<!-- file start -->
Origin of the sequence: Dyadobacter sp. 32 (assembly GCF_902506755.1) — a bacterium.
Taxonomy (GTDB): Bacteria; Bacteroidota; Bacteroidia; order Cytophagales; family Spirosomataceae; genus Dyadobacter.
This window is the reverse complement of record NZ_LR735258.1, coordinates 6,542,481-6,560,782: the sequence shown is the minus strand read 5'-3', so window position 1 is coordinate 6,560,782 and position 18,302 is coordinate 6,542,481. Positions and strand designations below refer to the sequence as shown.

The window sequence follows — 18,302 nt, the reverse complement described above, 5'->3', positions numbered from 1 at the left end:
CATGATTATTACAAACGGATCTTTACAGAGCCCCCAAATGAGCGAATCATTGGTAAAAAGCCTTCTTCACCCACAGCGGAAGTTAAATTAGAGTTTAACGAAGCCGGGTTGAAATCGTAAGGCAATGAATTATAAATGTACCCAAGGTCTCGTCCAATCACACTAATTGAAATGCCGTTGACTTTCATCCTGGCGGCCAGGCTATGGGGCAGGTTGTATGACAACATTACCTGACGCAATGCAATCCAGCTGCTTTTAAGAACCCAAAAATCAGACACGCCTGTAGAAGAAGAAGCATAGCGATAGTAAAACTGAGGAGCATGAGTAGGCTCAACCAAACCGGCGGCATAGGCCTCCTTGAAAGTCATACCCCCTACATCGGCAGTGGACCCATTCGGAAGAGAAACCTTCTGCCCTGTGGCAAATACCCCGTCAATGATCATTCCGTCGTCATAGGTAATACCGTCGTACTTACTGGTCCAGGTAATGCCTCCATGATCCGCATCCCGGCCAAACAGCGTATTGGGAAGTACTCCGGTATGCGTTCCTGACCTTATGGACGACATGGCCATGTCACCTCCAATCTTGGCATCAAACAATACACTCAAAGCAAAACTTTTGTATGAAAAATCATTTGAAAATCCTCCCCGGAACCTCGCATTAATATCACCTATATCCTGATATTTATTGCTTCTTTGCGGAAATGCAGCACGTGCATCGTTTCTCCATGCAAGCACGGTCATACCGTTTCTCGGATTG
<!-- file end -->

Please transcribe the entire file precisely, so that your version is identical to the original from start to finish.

Origin of the sequence: Dyadobacter sp. 32 (assembly GCF_902506755.1) — a bacterium.
Taxonomy (GTDB): Bacteria; Bacteroidota; Bacteroidia; order Cytophagales; family Spirosomataceae; genus Dyadobacter.
This window is the reverse complement of record NZ_LR735258.1, coordinates 6,542,481-6,560,782: the sequence shown is the minus strand read 5'-3', so window position 1 is coordinate 6,560,782 and position 18,302 is coordinate 6,542,481. Positions and strand designations below refer to the sequence as shown.

The window sequence follows — 18,302 nt, the reverse complement described above, 5'->3', positions numbered from 1 at the left end:
CATGATTATTACAAACGGATCTTTACAGAGCCCCCAAATGAGCGAATCATTGGTAAAAAGCCTTCTTCACCCACAGCGGAAGTTAAATTAGAGTTTAACGAAGCCGGGTTGAAATCGTAAGGCAATGAATTATAAATGTACCCAAGGTCTCGTCCAATCACACTAATTGAAATGCCGTTGACTTTCATCCTGGCGGCCAGGCTATGGGGCAGGTTGTATGACAACATTACCTGACGCAATGCAATCCAGCTGCTTTTAAGAACCCAAAAATCAGACACGCCTGTAGAAGAAGAAGCATAGCGATAGTAAAACTGAGGAGCATGAGTAGGCTCAACCAAACCGGCGGCATAGGCCTCCTTGAAAGTCATACCCCCTACATCGGCAGTGGACCCATTCGGAAGAGAAACCTTCTGCCCTGTGGCAAATACCCCGTCAATGATCATTCCGTCGTCATAGGTAATACCGTCGTACTTACTGGTCCAGGTAATGCCTCCATGATCCGCATCCCGGCCAAACAGCGTATTGGGAAGTACTCCGGTATGCGTTCCTGACCTTATGGACGACATGGCCATGTCACCTCCAATCTTGGCATCAAACAATACACTCAAAGCAAAACTTTTGTATGAAAAATCATTTGAAAATCCTCCCCGGAACCTCGCATTAATATCACCTATATCCTGATATTTATTGCTTCTTTGCGGAAATGCAGCACGTGCATCGTTTCTCCATGCAAGCACGGTCATACCGTTTCTCGGATTG